Lastly, he will need to find $20 to pay Levin to go to the Clerk of Courts and $30 to pay for his court appearance. He’s uncertain about the money, but once he returns to his custodian job, Albert promises to repay as much as he can and more. “Just get me tickets if the Indians get into the playoffs,” Levin deadpans.
Last year, Levin approached the Famicos Foundation about opening a legal clinic to help people deal with minor criminal issues that can prevent them from finding jobs, renting apartments, buying a house or a car and so on. The idea was inspired when he was embroiled in a homicide case and was unable to convince key witnesses to testify on behalf of his client because they had warrants for traffic violations, minor felonies or misdemeanors on their records.
“I was struck by how rampant these problems were,” says Levin, who has always balanced his law career defending the poor and disenfranchised with his arts and cultural impresario endeavors, from birthing Cleveland Public Theatre
to founding the Cleveland World Festival
at the Cultural Gardens and the FireFish Arts Festival
he’s launching in Lorain this fall.
“They were all problems,” continues the Cleveland Arts Prize winner, “that an experienced lawyer could effectively resolve by going down to the clerk’s office or talking to a bailiff, getting something placed on the docket and getting the warrant vacated or the suspension resolved.”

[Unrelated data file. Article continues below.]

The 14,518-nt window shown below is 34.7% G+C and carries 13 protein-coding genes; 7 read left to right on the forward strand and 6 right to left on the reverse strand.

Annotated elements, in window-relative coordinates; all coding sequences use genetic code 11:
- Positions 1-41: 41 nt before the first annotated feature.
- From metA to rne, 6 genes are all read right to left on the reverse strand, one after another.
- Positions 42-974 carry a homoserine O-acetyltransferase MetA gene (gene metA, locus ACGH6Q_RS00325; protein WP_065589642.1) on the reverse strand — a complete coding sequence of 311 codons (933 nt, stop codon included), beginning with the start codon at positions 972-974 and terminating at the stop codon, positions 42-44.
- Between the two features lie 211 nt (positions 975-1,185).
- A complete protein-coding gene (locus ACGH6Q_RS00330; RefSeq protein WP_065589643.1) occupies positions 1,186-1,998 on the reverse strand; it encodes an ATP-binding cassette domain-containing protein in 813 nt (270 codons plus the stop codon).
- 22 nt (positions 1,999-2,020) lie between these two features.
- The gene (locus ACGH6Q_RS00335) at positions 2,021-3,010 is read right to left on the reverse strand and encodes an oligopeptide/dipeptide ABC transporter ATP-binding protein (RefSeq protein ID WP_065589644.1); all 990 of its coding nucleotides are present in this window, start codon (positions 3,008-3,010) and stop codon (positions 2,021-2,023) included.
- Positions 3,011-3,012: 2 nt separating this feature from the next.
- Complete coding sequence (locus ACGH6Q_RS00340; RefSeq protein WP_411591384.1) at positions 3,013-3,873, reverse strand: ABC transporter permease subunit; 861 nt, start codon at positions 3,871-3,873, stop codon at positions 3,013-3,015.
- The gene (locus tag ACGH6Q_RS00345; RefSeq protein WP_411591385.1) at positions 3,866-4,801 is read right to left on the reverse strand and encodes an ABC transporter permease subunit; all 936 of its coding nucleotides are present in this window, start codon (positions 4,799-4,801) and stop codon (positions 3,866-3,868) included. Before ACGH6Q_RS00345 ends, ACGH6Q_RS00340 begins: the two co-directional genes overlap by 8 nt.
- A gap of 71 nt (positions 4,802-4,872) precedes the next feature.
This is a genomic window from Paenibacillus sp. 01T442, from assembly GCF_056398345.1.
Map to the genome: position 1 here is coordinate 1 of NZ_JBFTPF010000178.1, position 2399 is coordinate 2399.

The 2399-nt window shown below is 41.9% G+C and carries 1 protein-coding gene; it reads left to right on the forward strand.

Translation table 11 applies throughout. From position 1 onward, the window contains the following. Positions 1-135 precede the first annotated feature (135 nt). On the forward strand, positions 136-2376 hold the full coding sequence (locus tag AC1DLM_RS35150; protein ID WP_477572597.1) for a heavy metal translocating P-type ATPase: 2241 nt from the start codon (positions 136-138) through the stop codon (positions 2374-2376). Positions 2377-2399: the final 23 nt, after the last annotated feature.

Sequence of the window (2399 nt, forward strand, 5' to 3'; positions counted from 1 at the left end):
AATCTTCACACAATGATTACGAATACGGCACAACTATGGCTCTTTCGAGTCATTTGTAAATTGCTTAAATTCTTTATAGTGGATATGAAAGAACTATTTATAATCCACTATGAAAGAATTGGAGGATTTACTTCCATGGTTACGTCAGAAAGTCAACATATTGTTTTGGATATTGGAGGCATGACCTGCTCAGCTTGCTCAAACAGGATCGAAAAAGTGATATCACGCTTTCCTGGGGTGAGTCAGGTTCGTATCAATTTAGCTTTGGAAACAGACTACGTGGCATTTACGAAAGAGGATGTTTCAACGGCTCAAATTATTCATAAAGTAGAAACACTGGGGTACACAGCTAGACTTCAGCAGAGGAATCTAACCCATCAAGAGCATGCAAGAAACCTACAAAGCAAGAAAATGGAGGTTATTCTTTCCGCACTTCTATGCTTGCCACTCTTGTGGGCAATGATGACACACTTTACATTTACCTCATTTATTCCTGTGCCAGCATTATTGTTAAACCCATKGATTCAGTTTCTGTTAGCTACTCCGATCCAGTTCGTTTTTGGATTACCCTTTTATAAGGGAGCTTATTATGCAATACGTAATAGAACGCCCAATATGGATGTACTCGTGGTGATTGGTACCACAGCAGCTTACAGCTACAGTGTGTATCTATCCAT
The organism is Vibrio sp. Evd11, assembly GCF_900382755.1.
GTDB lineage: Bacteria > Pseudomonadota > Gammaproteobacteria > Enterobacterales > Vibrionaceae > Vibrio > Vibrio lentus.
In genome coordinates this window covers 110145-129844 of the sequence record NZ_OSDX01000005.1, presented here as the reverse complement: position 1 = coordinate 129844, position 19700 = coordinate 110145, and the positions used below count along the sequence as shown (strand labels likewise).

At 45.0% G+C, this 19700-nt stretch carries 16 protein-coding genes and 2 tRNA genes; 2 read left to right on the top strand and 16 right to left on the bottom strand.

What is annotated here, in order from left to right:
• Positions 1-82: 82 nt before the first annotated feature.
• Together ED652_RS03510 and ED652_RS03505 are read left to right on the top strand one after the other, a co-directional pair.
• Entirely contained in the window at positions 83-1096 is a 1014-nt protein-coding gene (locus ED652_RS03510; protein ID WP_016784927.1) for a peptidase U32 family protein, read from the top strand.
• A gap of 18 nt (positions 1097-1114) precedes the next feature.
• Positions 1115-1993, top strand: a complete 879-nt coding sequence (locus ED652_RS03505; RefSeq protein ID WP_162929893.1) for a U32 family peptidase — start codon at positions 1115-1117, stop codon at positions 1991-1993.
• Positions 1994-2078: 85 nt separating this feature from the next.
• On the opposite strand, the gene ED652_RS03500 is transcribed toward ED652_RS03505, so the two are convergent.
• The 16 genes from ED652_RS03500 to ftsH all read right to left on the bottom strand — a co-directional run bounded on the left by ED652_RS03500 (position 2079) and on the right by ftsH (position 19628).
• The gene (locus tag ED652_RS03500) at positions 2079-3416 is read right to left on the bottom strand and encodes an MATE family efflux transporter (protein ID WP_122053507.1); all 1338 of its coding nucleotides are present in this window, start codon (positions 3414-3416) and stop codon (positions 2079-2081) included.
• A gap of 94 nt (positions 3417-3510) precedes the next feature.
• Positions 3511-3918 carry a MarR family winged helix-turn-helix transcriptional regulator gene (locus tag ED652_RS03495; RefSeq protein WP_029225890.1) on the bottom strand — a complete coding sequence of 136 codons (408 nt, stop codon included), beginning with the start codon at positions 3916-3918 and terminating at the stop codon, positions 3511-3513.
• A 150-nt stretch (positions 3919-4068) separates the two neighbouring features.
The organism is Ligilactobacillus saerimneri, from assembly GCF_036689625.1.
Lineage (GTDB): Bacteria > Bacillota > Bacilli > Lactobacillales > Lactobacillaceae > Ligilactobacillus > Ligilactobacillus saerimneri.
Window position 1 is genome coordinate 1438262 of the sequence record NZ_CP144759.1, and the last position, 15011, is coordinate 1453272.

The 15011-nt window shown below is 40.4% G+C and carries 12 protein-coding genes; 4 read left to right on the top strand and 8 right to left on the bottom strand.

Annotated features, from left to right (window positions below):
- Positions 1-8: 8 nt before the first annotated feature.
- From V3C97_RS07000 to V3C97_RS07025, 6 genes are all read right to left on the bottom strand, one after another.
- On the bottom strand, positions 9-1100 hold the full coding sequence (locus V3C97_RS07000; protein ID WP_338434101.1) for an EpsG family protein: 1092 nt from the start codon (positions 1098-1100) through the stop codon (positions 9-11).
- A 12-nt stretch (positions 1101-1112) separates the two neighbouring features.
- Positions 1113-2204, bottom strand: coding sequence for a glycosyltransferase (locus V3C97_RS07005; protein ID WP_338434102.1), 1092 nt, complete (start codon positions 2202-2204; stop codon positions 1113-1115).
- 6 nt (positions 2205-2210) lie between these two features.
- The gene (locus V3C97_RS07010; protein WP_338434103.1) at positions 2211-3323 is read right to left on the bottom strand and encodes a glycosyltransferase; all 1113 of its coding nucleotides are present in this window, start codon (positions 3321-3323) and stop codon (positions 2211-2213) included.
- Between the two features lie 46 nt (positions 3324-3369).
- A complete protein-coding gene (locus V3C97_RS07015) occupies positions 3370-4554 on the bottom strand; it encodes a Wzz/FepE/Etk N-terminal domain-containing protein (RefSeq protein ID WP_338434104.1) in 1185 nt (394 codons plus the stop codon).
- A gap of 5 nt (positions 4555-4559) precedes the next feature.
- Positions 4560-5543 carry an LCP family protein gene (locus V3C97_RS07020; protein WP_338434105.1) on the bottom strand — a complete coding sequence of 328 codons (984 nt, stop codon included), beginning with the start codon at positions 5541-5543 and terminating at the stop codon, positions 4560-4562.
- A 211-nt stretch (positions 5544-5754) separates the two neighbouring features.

While citizens can pursue their own expungements, which refers to the ability to seal arrest and conviction records for a clear slate, they usually get lost in the oft-confusing legalities or slip through the cracks of the overloaded court system. Eligible candidates are allowed to have one felony and one misdemeanor. Sometimes, Levin explains, judges will forgive additional minor misdemeanors.
“Expungements aren’t necessarily a high priority for judges, and certainly not for the bailiffs,” he adds. “Early on, I found 8 or 10 of motions that my clients had filed for expungements but were not ruled on that I was able to get placed on a docket and then resolved.”
Famicos approved the project and provided a small monthly stipend to operate the office, and he opened the clinic in April of 2014. Glenville’s Ward 9 Councilman Kevin Conwell also stepped forward, publicizing Legal Works at ward meetings and promoting expungements as a way for people to advance their employment prospects.
Levin holds office hours on Thursdays and Saturdays, and he occasionally does “road shows,” meeting with potential clients who line up at various community locations. Since opening, he has helped more than 200 clients like Albert get their criminal records expunged, resolve sometimes multiple driver’s license suspensions, set up payment plans for fines and court fees, or even write a simple will, like he did for an 83-year-old retired Cleveland school teacher who wanted to leave her home to her caretaker daughter.